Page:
Edward Wadsworth (1889 - 1949)
Edward Wadsworth was raised in Cleckheaton, West Yorkshire and was educated in Edinburgh. His industrialist father had hoped he would follow his lead and continue to work in the family mill. He was sent to Munich to study engineering in 1906-07, however in his spare time, he focused on studying art at the Knirr School. On return, he was accepted by Bradford School of Art and later was awarded a scholarship at the Slade School of Art from 1909-1912.
Wadsworth was strongly associated with contemporaries such as Percy Wyndham Lewis, one of the main figures linked to the Vorticist movement. Vorticism, like Cubism and Futurism, aimed to embrace dynamism, the machine age and all things modern in art. Through the employment of bold lines and harsh colours, the Vorticist artists strived to catch movement in an image. Having contributed to the Vorticist Exhibition in June 1915 at the Doré Gallery and acting as signatory of the Vorticist Manifesto published in BLAST magazine, Wadsworth went on to spend his War Years in the Royal Navy Volunteer Reserve. He designed dazzled camouflage for allied ships to confuse the enemy with. Throughout the 1920s Wadsworth's avant-garde tendencies began to subside, however he still focused on naval and maritime themes which he knew best. The 1930s saw him retract back to abstraction; in 1930 he joined the international Abstraction-Creation group and Paul Nash's Unit One team.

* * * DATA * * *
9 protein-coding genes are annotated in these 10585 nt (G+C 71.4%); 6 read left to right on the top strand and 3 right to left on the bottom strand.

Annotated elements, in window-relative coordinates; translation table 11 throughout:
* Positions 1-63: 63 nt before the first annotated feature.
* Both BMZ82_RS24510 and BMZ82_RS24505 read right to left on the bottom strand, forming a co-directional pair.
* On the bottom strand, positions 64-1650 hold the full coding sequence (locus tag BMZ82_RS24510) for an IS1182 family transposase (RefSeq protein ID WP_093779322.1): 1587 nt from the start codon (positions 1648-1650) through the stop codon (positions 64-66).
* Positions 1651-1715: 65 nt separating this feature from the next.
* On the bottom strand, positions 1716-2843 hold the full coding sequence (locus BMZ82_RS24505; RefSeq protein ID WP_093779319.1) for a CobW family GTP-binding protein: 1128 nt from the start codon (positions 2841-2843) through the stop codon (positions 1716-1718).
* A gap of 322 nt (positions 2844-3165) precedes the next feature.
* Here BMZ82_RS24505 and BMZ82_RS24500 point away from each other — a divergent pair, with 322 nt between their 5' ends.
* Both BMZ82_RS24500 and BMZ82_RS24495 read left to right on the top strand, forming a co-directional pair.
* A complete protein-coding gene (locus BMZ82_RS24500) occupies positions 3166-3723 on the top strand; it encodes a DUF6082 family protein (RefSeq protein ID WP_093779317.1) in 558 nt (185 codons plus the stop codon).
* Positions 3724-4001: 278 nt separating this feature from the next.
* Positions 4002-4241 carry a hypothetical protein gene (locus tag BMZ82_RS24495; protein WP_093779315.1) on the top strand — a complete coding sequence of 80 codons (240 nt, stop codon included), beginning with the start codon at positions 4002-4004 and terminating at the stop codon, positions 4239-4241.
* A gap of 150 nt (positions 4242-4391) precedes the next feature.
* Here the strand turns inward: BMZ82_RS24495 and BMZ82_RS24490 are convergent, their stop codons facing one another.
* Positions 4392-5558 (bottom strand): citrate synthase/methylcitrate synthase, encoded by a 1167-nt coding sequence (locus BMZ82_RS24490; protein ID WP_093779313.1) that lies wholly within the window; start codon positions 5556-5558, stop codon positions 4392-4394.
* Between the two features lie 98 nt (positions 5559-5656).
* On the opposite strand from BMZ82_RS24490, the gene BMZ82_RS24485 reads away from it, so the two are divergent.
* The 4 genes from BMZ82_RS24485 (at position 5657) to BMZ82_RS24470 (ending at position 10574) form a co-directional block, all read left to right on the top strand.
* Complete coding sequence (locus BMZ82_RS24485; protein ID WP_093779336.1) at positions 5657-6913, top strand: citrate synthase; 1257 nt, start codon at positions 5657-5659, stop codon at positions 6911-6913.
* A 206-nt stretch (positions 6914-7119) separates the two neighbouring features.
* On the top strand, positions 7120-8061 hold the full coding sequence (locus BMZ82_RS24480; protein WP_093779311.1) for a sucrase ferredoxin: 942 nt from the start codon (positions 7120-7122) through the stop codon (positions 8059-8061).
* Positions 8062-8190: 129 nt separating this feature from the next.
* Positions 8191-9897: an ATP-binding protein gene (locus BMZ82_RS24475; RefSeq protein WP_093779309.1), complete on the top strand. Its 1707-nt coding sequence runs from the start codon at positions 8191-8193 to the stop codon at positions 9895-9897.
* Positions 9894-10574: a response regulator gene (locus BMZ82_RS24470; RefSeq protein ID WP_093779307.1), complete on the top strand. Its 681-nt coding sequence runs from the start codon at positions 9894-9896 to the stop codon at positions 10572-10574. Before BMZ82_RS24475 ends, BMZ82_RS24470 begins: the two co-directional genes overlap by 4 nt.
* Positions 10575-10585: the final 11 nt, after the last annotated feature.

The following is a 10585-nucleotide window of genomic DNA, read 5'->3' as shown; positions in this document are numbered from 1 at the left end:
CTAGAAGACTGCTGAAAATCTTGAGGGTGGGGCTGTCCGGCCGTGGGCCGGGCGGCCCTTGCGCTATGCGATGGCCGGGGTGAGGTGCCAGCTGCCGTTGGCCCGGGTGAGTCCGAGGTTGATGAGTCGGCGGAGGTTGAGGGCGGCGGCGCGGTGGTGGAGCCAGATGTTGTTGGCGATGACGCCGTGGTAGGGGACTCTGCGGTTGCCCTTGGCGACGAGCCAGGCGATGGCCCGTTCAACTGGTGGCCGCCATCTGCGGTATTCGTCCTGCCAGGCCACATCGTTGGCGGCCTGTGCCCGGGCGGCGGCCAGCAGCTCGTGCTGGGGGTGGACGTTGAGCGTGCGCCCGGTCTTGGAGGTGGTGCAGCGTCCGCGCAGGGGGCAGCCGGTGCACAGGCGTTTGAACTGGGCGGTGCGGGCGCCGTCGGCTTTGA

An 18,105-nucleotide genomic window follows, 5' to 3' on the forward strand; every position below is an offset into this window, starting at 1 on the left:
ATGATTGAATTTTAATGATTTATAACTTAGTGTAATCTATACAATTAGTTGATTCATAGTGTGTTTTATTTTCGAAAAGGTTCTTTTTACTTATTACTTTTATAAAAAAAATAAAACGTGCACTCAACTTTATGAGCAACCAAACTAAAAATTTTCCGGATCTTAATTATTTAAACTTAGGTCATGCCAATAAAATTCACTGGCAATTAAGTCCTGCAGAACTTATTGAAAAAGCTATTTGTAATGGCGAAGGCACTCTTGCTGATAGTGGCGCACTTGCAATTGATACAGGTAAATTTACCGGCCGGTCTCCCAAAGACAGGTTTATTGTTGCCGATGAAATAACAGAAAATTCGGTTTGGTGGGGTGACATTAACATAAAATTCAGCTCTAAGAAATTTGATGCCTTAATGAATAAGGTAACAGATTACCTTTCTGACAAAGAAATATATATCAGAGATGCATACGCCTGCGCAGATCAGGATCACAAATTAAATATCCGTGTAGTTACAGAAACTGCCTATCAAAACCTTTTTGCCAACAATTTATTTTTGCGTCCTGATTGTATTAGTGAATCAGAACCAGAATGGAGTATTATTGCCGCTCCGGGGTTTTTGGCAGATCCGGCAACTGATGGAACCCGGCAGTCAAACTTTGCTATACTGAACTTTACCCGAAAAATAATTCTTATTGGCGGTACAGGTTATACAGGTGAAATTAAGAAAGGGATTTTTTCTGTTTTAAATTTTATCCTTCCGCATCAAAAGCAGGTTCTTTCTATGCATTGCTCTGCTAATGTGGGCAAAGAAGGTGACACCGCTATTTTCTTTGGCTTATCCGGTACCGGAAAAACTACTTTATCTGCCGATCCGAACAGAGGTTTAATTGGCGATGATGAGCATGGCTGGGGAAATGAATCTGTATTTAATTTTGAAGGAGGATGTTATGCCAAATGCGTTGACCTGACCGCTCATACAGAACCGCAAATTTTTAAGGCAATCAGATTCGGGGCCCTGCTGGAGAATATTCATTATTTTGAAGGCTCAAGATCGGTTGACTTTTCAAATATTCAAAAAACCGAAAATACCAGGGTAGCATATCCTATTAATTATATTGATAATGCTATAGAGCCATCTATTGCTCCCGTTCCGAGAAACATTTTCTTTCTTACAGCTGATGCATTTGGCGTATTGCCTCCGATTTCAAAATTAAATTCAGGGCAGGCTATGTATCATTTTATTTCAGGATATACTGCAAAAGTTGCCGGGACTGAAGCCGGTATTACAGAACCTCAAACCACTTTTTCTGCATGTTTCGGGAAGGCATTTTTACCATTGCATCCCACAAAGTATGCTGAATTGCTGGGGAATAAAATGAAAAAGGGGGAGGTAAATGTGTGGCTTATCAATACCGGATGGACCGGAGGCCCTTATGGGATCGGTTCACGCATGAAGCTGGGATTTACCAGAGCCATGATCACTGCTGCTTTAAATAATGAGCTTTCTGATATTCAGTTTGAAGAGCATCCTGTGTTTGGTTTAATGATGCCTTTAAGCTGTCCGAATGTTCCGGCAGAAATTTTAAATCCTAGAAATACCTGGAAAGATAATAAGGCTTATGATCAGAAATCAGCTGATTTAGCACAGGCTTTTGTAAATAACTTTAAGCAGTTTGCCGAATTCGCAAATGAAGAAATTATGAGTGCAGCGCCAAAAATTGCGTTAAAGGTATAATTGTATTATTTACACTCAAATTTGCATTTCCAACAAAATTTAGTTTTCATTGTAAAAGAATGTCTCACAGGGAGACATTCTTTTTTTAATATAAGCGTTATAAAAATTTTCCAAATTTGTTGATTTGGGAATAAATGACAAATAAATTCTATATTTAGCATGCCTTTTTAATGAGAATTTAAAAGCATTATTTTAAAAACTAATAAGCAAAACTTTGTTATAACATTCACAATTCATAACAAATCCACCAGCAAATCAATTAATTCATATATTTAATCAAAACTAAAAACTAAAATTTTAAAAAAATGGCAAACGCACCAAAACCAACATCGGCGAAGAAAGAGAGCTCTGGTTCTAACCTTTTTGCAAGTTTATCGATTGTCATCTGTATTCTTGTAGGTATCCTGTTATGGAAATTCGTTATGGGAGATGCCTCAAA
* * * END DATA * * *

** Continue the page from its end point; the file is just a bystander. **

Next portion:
His father died in 1921 leaving Wadsworth an inheritance which enabled him to travel to Italy and explore different mediums to draw and paint in. It is in Italy where he encountered his love for painting in tempera. He was adept in a variety of mediums -however, it was in tempera that Wadsworth produced his renowned series of harbours and ports in the 1920s.